• Reading Regret
    • Hm, I don’t really have too much reading regret. Sometimes I regret not reading a great-sounding book right when it’s released (has Mr. Penumbra’s 24-Hour Bookstoree really been out for two years already?!) but I’m always reading something so I don’t mind too much. Not finishing LotR at speed this year is also a bit of a regret, but I hate having the story end!
  • Series You Started and Need to Finish
    • None (I rarely read series. Two I am reading currently are ongoing – Unwind dystology by Neal Shusterman and Fairyland by Cahterynne M. Valente)
  • Three of Your All-Time Favourite Books
  • Unapologetic Fangirl For
    • Tolkien (surprise, surprise ;))
  • Very Excited for This Release More Than All the Others
    • Undivided by Neal Shusterman (October 2014), the final book in the Unwind dystology. I never expected more than one book set in the Unwind universe (I think Unwind was originally meant to stand alone) but each book has totally blown me away, no disappointments here.
  • Worst Bookish Habit
    • Probably signing out lots of library books, only reading a few, then renewing the other (sometimes for months!) only to return them without reading. Also, for someone who likes to keep her books as pristine as possible (I want them to have long lives), I sometimes take big risks with them while bathing or eating.
  • X Marks the Spot: Start at the top left of your shelf and pick the 27th book
  • Your Latest Book Purchase
    •  

  • ZZZ-Snatcher Book (last book that kept you up WAY late)

Please let me know in the comments if you do this survey!

    Upcoming Reading

    September is here! I’ve already got some posts lined up.  I only finished two books in August, but I started a third yesterday that I’m blazing through. The list of books I want to start reading in the next month or two is getting a bit of hand, so I thought I’d make a blog post to keep track and show you what’s in store now that I’ve settled in a bit. These are all ebooks that I own.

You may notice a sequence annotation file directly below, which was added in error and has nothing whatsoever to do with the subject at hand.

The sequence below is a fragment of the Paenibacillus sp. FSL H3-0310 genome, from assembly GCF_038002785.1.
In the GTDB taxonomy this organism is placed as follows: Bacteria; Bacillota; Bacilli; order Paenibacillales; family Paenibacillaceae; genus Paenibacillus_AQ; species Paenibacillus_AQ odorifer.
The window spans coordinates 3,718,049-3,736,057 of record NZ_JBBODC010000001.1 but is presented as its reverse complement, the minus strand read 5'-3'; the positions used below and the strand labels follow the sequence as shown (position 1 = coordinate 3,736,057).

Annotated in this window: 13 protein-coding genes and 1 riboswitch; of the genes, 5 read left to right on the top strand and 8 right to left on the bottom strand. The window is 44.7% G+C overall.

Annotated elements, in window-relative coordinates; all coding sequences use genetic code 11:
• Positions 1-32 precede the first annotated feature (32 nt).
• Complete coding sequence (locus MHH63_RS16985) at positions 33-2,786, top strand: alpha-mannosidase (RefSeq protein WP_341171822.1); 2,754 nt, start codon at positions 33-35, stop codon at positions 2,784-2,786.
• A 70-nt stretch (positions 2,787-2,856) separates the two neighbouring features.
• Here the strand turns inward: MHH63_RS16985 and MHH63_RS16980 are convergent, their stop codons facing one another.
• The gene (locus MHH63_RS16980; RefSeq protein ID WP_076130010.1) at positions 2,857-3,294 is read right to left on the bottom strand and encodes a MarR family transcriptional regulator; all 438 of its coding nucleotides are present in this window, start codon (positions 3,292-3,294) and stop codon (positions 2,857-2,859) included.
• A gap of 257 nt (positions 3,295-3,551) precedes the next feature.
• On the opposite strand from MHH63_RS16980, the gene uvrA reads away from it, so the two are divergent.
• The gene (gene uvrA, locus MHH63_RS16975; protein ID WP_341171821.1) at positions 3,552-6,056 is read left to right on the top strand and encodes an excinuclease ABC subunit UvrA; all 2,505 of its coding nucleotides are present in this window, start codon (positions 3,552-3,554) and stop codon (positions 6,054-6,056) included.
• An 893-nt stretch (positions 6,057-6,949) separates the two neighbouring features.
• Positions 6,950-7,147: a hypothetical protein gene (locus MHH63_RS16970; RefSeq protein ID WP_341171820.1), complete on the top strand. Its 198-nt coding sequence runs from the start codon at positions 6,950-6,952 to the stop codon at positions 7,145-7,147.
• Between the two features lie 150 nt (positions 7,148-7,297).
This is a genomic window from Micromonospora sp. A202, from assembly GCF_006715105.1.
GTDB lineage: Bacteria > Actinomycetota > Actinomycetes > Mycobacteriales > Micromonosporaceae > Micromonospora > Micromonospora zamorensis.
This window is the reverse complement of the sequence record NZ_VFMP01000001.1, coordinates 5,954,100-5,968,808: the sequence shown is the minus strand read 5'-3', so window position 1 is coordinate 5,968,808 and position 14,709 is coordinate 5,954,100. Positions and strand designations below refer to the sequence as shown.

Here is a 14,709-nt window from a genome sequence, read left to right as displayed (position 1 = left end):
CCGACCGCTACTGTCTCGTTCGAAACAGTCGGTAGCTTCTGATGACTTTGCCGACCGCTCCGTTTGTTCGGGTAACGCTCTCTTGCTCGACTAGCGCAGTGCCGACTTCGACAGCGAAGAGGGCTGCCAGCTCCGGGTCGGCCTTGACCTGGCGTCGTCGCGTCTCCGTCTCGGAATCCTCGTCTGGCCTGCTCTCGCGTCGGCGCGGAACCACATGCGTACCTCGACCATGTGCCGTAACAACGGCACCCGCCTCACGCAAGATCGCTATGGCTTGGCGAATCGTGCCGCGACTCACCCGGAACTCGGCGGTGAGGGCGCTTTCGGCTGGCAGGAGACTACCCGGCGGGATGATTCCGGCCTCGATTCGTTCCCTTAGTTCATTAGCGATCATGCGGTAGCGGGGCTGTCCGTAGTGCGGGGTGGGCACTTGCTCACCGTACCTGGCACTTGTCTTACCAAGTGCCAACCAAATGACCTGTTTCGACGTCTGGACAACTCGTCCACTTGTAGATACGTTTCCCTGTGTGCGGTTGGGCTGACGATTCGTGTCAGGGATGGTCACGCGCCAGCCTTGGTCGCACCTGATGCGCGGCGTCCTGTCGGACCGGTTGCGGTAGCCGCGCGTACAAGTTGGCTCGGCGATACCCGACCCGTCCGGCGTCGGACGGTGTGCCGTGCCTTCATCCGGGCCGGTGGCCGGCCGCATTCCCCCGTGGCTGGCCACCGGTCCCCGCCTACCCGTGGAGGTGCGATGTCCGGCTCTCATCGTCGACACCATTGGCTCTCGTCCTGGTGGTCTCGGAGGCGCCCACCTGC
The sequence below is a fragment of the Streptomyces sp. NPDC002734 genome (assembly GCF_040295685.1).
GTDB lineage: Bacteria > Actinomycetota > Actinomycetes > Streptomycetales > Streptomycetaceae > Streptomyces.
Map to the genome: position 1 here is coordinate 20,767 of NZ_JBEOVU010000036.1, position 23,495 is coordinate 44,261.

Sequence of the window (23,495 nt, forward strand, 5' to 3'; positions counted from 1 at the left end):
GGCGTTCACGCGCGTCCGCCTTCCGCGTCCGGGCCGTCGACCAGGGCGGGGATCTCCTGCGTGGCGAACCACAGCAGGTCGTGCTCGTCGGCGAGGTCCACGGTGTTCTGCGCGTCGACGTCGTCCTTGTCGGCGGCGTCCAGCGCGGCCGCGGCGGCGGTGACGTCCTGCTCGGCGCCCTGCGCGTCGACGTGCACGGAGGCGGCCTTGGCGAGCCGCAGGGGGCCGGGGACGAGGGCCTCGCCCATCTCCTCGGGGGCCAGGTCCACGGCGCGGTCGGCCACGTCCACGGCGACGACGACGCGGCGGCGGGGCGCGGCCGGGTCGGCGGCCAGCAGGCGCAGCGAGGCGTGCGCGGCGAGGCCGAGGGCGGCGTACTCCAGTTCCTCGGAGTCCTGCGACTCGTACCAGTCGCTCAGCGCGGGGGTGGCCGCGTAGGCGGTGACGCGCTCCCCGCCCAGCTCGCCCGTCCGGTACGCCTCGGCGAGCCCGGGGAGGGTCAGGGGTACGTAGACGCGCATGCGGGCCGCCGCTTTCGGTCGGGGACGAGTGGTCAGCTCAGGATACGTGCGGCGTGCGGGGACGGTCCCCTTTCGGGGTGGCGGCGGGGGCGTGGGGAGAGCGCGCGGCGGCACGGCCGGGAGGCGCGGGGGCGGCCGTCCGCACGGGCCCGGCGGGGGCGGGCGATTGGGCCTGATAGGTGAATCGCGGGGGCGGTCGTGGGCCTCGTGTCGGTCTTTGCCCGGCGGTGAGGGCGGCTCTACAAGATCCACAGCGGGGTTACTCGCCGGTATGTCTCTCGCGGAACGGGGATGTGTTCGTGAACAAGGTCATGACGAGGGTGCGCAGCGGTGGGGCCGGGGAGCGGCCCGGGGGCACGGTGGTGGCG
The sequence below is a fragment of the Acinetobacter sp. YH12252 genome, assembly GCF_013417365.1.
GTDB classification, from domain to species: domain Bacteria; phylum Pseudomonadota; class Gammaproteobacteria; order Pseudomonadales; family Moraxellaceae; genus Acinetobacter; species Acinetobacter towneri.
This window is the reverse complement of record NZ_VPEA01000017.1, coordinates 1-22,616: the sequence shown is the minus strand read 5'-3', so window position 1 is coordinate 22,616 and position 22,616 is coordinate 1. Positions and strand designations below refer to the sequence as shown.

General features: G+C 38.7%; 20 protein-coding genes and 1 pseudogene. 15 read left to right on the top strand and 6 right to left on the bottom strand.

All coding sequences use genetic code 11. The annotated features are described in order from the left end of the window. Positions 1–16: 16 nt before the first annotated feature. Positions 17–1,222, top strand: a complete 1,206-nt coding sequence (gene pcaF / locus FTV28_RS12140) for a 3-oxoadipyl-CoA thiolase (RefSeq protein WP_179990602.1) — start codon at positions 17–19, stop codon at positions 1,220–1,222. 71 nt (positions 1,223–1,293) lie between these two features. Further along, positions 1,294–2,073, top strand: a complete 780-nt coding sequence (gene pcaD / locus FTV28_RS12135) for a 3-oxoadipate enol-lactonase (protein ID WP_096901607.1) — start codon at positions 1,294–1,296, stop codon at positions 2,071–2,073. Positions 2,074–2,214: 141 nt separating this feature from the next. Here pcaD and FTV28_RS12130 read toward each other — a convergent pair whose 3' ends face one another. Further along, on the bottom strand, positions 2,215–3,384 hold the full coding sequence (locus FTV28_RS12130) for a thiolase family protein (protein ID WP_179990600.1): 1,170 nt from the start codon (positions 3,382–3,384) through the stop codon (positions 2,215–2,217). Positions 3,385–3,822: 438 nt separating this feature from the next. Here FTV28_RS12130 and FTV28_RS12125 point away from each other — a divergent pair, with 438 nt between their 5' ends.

• The Swallow: A Ghost Story by Charris Cotter- Everything in this book’s description appealed to me! The cover is cute as well. I started yesterday and I will probably finish it today.
    • July Crisis: The World’s Descent Into War, Summer1914 by Thomas Otte – This is a hefty book but it sounds like a really informative read.
    • The Girl of Fire and Thorns by Rae Carson – This is the book I won during the Summer Library Reading Challenge.
    • The Reflections of Queen Snow White by David Meredith – I’ve had this one for awhile, just need to get around to it.
    • Stripped: The True Story of Depeche Mode by Jonathan Miller – I’ve only read this book cover to cover once, maybe three or four years ago. I’m even more of a DM fan now and I really want to read it again so I picked up a digital copy to read here.
    • Machine of Death: A Collection of Stories About People Who Know How They Will Die  – I’ve joined a book club for the first time here because I think it will be a good way to socialize. I’ve never been interested in book clubs because I’m picky about what I read, but this book looks okay. 
    • Colorless Tsukuru Tazaki and His Years of Pilgrimage by Haruki Murakami – The new Murakami book, available in English as of August! It’s sitting on my iPad, patiently waiting to be opened…
    • Blood & Gold (The Ferryman and the Flame 2.5) by Rhiannon Paille – I’ve finished book two and am ready for this in-between-er.
    • The Silmarillion by J.R.R. Tolkien – I really need to start this one, but I want to give it my full attention. I don’t want to rush through it or read it when I’m distracted by living in Japan. You only get one chance to read a book for the first time; I want to do it properly! 😛 It may be a little while yet…

    What’s on your reading list?